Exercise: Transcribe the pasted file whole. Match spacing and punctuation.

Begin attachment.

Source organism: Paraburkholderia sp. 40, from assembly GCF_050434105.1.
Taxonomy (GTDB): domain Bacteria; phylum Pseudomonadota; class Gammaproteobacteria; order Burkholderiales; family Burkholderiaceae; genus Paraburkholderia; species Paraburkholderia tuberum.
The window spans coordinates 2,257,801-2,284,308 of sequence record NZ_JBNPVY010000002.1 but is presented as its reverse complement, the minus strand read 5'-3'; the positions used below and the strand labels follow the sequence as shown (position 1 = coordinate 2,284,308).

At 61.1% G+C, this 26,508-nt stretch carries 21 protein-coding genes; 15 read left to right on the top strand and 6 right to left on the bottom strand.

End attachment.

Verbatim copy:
Source organism: Paraburkholderia sp. 40, from assembly GCF_050434105.1.
Taxonomy (GTDB): domain Bacteria; phylum Pseudomonadota; class Gammaproteobacteria; order Burkholderiales; family Burkholderiaceae; genus Paraburkholderia; species Paraburkholderia tuberum.
The window spans coordinates 2,257,801-2,284,308 of sequence record NZ_JBNPVY010000002.1 but is presented as its reverse complement, the minus strand read 5'-3'; the positions used below and the strand labels follow the sequence as shown (position 1 = coordinate 2,284,308).

At 61.1% G+C, this 26,508-nt stretch carries 21 protein-coding genes; 15 read left to right on the top strand and 6 right to left on the bottom strand.